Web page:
We have always anticipated higher heat losses from Boiler North since the heat main is longer and its use less intense.  In an initial discussion about the losses Nick Douch commented that he thought that from his experience the boiler house losses would be 4-5%.  This suggests the remaining heat loss is from the heat main – 5% to Sachel Court and 15% to the bungalows and Cunard Mews.  Although the losses from the Boiler North main seem rather high to us, Nick says they are about what he would have expected given the number of different users and the lengths involved.  Also these figures were calculated before we had started to receive any real benefit from some efficiency works which were carried out at in February to reduce demand from one “permanently on” heating loop where there was a pretty well constant call for hot water to one of the groups of bungalows.   We think we have already detected an improvement in the March meter readings and we are hoping that these savings will be more evident in the summer months. We will also be trying to co-ordinate the timers on the various hot water cylinders this summer to try to unify the calls for hot water to the hot water tanks as this should also help to reduce losses without affecting the residents.

Oil was projected to supply 5% of the heat but in fact since commencement oil has provided just over 3% of heat supplied. The use of oil has been less than in our original plan, presumably because during this period there was no lengthy period of intense cold weather so demand was within the capability of the biomass boiler.  This has modestly improved financial performance.  The main use of the backup oil has been during breakdowns of the biomass system – see the previous blog entry for 23 March.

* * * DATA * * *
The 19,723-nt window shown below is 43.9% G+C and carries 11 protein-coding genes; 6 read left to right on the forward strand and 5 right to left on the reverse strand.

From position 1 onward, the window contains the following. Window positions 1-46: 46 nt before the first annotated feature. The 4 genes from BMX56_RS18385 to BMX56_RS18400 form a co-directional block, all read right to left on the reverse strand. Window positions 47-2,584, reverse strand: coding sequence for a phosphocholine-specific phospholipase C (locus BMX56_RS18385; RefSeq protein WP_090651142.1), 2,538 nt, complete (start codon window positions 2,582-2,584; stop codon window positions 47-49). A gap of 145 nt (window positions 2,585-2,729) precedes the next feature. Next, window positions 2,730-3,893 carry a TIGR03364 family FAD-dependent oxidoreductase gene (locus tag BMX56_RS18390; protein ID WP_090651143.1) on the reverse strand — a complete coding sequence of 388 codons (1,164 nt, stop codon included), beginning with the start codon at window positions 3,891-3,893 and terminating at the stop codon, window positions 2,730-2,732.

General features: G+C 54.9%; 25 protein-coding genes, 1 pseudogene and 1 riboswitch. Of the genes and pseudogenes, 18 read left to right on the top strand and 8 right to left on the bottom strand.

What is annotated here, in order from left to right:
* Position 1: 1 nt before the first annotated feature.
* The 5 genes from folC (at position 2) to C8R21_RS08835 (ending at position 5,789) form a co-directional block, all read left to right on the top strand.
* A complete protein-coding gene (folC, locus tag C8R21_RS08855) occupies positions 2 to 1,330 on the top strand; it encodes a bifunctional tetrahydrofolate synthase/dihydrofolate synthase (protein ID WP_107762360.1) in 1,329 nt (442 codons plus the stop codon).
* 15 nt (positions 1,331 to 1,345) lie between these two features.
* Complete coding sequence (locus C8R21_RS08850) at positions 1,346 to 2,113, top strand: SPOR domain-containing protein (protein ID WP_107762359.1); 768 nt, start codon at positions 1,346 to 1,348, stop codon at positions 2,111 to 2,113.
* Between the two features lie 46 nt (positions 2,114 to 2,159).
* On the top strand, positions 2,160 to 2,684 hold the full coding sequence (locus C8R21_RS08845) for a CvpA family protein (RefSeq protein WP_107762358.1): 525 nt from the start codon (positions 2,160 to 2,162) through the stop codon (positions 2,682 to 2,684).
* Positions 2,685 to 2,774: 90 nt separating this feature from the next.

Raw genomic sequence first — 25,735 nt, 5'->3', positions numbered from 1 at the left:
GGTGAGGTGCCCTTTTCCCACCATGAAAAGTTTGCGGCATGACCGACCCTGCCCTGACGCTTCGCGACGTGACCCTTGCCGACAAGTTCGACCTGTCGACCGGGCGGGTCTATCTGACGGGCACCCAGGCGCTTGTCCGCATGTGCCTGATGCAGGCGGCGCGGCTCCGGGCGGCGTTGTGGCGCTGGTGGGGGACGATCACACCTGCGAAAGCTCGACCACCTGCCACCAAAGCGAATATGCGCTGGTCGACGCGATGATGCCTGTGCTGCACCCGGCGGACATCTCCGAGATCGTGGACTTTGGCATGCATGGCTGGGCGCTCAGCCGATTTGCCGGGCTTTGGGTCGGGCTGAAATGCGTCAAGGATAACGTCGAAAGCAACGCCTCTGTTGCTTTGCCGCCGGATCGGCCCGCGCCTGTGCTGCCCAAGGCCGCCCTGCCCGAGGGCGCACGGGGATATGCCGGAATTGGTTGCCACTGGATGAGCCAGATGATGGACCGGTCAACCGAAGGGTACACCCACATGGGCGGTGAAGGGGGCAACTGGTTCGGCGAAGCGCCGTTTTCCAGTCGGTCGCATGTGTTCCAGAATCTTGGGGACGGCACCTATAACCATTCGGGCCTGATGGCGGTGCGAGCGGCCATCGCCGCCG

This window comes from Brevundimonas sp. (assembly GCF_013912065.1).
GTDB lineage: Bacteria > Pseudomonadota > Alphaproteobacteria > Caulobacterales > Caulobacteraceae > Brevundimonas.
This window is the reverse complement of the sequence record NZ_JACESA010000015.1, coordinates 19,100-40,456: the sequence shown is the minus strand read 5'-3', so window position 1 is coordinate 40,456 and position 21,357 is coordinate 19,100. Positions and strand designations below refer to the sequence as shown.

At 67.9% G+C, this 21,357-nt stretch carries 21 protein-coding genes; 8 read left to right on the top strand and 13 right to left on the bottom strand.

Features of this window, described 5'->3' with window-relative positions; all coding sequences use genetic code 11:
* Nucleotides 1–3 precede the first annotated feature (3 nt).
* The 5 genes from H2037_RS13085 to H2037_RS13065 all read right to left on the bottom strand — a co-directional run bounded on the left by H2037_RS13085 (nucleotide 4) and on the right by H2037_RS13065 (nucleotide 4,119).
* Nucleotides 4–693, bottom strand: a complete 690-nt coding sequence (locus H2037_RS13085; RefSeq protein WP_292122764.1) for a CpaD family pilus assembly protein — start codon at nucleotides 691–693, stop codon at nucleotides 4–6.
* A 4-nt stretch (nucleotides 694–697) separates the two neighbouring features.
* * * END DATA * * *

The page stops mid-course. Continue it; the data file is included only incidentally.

12 November 2016

No, I hadn’t forgotten I was supposed to be writing a blog. Quite the opposite but I wanted to wait until a few things had become clearer and a few issues resolved rather than subjecting you to a blow by blow account.

First off though, it’s been a terrible summer for butterflies – worst ever according to Butterfly Conservation.  That was my experience and also that of fellow director and butterfly enthusiast Tom Parker.  It has also been confirmed we have Chalara (Ash dieback)  in the local ash.  There is nothing we can do about this and we just have to wait and see how it develops and if we get any resistant trees.

My main memory from the Co-op this summer is going to be dealing with the issues with the quality of the chip supply.   In the spring Douch (our contractors) expressed concern at the level of contaminants in the ash as they sifted out both small stones and some metal.  This is not good either for the augers or the boilers which are still under warranty.  We took this up with South East Wood Fuels who decided the problem was caused by stones which had become stuck to the bark in the wet spring while the whole timber was being moved on chalky soil on the South Downs which was the then source of the chip.  SEWF switched our supply to a source of chestnut which was initially satisfactory but then different problems started to arise.  We had one rotten load –  light and crumbly so low calorific value – and then two wet loads. You know when its wet, it is slow to slide out of the tipper and when in the boilers it produces quite smelly smoke whereas normally it is papal white and you can see and smell virtually nothing. So we had samples of chip professionally tested by a company called Wood Fuel Testing in Clitheroe and it was indeed wet.  On behalf of the Co-op I expressed my displeasure to SEWF who responded swiftly and very professionally and has now switched us to a dedicated supply of chestnut from the Cowdray Estate in West Sussex (aka ‘posh chip’) which to date has been consistent and very satisfactory.  Douch are also much happier with what they have seen during the routine servicing.